Monday, November 1, 2010

Beating the Binge: Who’s in control?

According to the National Eating Disorders Association, about 1-5% of Americans binge eat, a disorder characterized by recurrent overeating episodes and loss of control over eating. You know, like when you start out saying, “I’m going to have a muffin;” and two hours later you’ve had four of them, plus a pint of chocolate mint ice cream and a big bag of sour cream and onion chips. Then the guilt, shame, anger and sadness kick in. “I can’t believe I did that- I am such a loser.” You probably vow never to do this again, and sadly, repeat the experience the following night. The distress you feel about your weight or shape is much like the regret an alcoholic experiences after a night of binge drinking. It’s the loss of control that distinguishes binge eating from simply overeating.
Last week Marty, the Healthywage coach, suggested some helpful questions to help determine if you’re a binge eater (see 10/26 blog). He used the guidelines from Overeater’s Anonymous (OA). This model of treatment is called the addiction model of binge eating.
Experts are split as to whether binge eating really is an addiction similar to alcoholism. Healy reports in an LA Times article dated 11/23/09 that brain imaging studies show significant overlap between the brain circuits activated by a drug addict’s “craving” and those of a binge eater pondering an eating jag.
On the other side of the debate, Steven Wonderlich, a University of North Dakota eating specialist, cautions that the brain’s reward circuitry is complex, involved in many behaviors including but not limited to pathological craving. Therefore, we need more research before making this connection conclusive.
What we DO know for certain is that people who binge eat often experience other problems such as anxiety, depression, and relationship issues. Because of these co-existing issues, the treatment is often done by a team of experts including a psychotherapist, psychiatrist, and nutritionist.
Goals for treatment:
1. To normalize eating by sticking to regularly scheduled meals and snacks throughout the day in appropriate portion sizes.
2. To improve emotional well-being by treating the underlying anxiety, depression, shame, poor self-image, self-disgust, and other negative emotions.
3. When necessary, to lose weight.
4. To learn behavioral maintenance strategies once you’ve reached goal weight.
Types of therapies used to treat binge eating:
  • Cognitive Behavioral Therapy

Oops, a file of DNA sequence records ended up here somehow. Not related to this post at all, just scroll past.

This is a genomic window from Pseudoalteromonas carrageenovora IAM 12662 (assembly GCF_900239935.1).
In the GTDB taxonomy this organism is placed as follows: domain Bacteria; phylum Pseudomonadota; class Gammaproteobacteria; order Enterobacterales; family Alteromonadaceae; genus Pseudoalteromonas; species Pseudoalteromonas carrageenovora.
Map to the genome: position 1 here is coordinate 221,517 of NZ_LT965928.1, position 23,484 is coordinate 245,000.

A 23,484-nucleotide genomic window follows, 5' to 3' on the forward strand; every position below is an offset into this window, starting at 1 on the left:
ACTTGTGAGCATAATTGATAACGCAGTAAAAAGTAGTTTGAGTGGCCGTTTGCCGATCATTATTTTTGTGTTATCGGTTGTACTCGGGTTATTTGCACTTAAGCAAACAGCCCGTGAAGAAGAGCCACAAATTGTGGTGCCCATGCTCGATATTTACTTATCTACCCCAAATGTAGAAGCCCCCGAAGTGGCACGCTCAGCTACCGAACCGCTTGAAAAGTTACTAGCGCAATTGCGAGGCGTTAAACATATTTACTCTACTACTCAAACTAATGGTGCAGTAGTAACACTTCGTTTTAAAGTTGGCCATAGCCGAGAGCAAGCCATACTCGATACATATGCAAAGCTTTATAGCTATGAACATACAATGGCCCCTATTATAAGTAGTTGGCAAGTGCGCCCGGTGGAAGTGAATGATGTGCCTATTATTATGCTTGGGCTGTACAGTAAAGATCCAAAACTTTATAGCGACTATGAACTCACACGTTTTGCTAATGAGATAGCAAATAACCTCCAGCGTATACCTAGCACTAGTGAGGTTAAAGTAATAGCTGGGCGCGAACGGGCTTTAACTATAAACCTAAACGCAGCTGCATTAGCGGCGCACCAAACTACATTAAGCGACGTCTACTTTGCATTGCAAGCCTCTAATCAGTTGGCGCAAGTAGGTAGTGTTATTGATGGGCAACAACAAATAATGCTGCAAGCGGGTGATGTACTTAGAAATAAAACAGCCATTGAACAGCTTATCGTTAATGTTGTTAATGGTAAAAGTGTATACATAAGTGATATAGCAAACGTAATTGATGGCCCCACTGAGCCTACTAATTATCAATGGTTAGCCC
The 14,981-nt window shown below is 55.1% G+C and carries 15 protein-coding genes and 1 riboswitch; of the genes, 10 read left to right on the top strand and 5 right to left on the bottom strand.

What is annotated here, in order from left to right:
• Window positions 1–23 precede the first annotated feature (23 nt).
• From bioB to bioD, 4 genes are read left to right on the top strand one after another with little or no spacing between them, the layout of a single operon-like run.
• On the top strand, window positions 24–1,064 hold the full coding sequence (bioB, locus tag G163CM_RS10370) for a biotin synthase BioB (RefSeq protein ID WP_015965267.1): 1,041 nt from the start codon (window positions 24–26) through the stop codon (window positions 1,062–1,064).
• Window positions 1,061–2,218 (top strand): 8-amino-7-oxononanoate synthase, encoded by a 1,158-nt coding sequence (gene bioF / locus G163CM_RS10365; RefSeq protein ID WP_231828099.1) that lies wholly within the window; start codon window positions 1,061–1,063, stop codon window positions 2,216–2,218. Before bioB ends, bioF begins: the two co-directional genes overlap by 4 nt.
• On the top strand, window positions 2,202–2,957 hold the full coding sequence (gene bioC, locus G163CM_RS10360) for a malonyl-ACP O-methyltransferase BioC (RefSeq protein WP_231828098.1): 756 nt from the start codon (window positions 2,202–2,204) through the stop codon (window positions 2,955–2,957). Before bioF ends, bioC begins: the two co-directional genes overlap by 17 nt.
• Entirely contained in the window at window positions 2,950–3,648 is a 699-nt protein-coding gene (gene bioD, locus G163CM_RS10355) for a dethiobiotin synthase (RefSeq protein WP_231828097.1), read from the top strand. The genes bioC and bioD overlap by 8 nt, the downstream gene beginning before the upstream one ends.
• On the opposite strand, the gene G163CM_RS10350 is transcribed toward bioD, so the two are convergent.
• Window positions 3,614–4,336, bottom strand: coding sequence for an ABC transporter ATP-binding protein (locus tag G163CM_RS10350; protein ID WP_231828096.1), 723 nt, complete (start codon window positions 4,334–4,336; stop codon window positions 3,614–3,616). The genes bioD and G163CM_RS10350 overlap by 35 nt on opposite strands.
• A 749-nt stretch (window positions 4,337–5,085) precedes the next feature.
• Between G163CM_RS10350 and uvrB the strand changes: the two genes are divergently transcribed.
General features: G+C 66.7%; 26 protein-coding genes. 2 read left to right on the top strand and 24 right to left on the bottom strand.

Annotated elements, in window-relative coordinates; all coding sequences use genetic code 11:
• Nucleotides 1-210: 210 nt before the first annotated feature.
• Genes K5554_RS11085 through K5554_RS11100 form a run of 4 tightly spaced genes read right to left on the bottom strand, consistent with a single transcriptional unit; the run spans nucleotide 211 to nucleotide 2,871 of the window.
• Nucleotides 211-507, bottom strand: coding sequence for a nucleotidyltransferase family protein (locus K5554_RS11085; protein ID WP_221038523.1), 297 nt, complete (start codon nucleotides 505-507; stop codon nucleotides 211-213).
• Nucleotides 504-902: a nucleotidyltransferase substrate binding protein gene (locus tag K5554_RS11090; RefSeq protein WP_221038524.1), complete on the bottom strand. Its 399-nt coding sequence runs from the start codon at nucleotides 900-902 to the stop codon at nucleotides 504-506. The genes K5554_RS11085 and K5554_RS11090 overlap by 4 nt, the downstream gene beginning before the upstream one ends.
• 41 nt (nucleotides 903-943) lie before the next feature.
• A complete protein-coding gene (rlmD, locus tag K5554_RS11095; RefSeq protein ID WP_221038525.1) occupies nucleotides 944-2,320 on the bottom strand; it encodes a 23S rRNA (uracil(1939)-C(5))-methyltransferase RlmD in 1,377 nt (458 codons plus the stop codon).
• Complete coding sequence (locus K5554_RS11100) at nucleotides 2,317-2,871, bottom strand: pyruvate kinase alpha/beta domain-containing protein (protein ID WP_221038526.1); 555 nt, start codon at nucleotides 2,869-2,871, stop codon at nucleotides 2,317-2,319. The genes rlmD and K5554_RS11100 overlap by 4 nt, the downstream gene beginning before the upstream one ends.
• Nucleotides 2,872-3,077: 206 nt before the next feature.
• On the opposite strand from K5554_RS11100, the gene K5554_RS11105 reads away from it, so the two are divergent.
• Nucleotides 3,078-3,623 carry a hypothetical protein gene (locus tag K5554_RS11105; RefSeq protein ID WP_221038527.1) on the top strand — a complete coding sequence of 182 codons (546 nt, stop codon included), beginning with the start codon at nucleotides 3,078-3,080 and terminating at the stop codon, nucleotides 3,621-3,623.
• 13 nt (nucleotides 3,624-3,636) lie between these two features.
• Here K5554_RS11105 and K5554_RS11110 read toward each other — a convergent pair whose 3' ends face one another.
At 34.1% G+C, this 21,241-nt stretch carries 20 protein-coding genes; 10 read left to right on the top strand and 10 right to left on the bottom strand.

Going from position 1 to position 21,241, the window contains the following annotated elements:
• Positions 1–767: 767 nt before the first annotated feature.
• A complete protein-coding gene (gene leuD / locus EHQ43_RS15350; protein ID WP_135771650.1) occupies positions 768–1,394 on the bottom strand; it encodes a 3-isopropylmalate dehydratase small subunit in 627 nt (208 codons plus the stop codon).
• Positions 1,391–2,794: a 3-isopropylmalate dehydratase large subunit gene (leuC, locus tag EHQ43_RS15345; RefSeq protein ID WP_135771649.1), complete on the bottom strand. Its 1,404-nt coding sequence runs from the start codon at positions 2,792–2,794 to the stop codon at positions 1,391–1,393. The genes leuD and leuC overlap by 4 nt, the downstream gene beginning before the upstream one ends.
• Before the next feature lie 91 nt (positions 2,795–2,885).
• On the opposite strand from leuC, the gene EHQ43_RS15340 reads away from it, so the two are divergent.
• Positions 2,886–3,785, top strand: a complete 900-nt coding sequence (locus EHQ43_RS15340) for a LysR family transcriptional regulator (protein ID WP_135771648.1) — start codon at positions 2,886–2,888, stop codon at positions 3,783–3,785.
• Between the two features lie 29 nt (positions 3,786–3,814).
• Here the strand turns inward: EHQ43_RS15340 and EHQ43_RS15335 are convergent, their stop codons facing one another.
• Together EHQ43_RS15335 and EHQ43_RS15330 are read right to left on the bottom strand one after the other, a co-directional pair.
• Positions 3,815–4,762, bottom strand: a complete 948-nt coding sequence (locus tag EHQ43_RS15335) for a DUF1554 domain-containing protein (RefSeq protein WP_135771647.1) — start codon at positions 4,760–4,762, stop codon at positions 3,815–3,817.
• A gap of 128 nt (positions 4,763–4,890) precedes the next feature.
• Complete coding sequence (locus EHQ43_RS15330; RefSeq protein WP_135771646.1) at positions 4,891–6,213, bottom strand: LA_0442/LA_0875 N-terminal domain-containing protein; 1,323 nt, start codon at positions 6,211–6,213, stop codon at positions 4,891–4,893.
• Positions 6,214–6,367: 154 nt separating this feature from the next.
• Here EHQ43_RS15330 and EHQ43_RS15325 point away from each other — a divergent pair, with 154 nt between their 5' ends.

CBT looks at how your thoughts influence your mood and resulting food related behaviors. The questions: “What am I thinking? ’What am I feeling?” and “What is it I REALLY need right now?” guide this treatment approach. You learn to talk back to sabotaging thoughts with accurate and healthy responses. Sabotaging thought: “I had a fight with my best friend. I was so upset I couldn’t stop eating the apple pie until it was gone. I don’t even remember eating it all.” Helpful response: “I need to calm down and figure out how to resolve what happened between us. Bingeing on pie will not help mend the friendship and will only make me feel worse about myself.”

  • Interpersonal Therapy
IPT for binge eating is based on the idea that binge eating occurs in the context of specific social and interpersonal problems. IPT helps a person face and heal what are called role disputes– when you and at least one significant person in your life have differing expectations of your relationship. IPT also teaches assertiveness skills dealing with how to express and manage grief and role transitions, i.e., loss of a job or relationship. The theory is that you will not use food for comfort if you develop these skills to handle your stressors.

  • Dialectical Behavior Therapy

DBT is a comprehensive treatment program based on cognitive and behavioral principles and complemented by the use of acceptance-based strategies derived primarily from Zen Buddhism. DBT teaches you skills to tolerate distress, regulate your emotions, and improve your relationships with others. These skills can reduce the desire to binge eat.
These treatments are sometimes combined with medications such as antidepressants and/or Topomax, an anticonvulsant drug used to reduce binge eating episodes.
Although the treatment options available for binge eating vary, the essential components are to address the underlying thoughts and emotions that trigger your unhealthy relationship with food.

Which method seems best for you?

Ellen Resnick is a psychotherapist in private practice in San Francisco and Redwood City, California. She specializes in Cognitive Behavioral Therapy and incorporates the use of mindfulness into the treatment of depression, anxiety, and emotional overeating. She runs a holistic weight loss program called Center for Thoughtful Weight Loss,
You can email Ellen at
Copyright © 2010 Ellen N. Resnick, LCSW